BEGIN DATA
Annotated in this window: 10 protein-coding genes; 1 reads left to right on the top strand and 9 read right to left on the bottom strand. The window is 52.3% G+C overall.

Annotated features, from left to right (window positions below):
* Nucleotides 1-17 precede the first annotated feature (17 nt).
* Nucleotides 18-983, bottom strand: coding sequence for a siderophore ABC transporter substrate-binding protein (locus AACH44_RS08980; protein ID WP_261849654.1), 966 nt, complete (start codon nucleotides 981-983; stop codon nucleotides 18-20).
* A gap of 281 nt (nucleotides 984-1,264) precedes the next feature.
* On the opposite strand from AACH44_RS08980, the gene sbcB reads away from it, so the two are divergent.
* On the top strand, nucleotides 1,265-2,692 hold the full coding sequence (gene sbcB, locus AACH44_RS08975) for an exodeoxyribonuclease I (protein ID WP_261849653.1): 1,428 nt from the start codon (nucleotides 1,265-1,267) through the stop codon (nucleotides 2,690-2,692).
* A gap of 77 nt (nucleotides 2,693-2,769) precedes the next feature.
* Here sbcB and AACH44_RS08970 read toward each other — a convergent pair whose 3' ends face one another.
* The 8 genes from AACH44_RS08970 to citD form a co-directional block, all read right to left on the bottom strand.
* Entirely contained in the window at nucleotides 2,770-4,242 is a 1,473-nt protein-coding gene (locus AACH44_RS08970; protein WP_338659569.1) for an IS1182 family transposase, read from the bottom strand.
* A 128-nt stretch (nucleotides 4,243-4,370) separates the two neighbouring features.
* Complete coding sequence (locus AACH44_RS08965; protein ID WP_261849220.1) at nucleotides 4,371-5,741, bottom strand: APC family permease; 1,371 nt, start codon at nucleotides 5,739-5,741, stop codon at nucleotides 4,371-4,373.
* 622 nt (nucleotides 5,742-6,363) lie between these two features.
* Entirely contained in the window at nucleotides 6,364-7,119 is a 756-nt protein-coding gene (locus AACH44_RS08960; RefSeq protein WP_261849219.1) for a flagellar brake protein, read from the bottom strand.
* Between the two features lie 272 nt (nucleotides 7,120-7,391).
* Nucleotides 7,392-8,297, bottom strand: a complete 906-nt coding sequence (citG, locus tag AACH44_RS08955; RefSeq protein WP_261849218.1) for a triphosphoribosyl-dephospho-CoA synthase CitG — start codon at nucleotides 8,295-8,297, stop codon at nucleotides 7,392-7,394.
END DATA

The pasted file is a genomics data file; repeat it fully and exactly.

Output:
Annotated in this window: 10 protein-coding genes; 1 reads left to right on the top strand and 9 read right to left on the bottom strand. The window is 52.3% G+C overall.

Annotated features, from left to right (window positions below):
* Nucleotides 1-17 precede the first annotated feature (17 nt).
* Nucleotides 18-983, bottom strand: coding sequence for a siderophore ABC transporter substrate-binding protein (locus AACH44_RS08980; protein ID WP_261849654.1), 966 nt, complete (start codon nucleotides 981-983; stop codon nucleotides 18-20).
* A gap of 281 nt (nucleotides 984-1,264) precedes the next feature.
* On the opposite strand from AACH44_RS08980, the gene sbcB reads away from it, so the two are divergent.
* On the top strand, nucleotides 1,265-2,692 hold the full coding sequence (gene sbcB, locus AACH44_RS08975) for an exodeoxyribonuclease I (protein ID WP_261849653.1): 1,428 nt from the start codon (nucleotides 1,265-1,267) through the stop codon (nucleotides 2,690-2,692).
* A gap of 77 nt (nucleotides 2,693-2,769) precedes the next feature.
* Here sbcB and AACH44_RS08970 read toward each other — a convergent pair whose 3' ends face one another.
* The 8 genes from AACH44_RS08970 to citD form a co-directional block, all read right to left on the bottom strand.
* Entirely contained in the window at nucleotides 2,770-4,242 is a 1,473-nt protein-coding gene (locus AACH44_RS08970; protein WP_338659569.1) for an IS1182 family transposase, read from the bottom strand.
* A 128-nt stretch (nucleotides 4,243-4,370) separates the two neighbouring features.
* Complete coding sequence (locus AACH44_RS08965; protein ID WP_261849220.1) at nucleotides 4,371-5,741, bottom strand: APC family permease; 1,371 nt, start codon at nucleotides 5,739-5,741, stop codon at nucleotides 4,371-4,373.
* 622 nt (nucleotides 5,742-6,363) lie between these two features.
* Entirely contained in the window at nucleotides 6,364-7,119 is a 756-nt protein-coding gene (locus AACH44_RS08960; RefSeq protein WP_261849219.1) for a flagellar brake protein, read from the bottom strand.
* Between the two features lie 272 nt (nucleotides 7,120-7,391).
* Nucleotides 7,392-8,297, bottom strand: a complete 906-nt coding sequence (citG, locus tag AACH44_RS08955; RefSeq protein WP_261849218.1) for a triphosphoribosyl-dephospho-CoA synthase CitG — start codon at nucleotides 8,295-8,297, stop codon at nucleotides 7,392-7,394.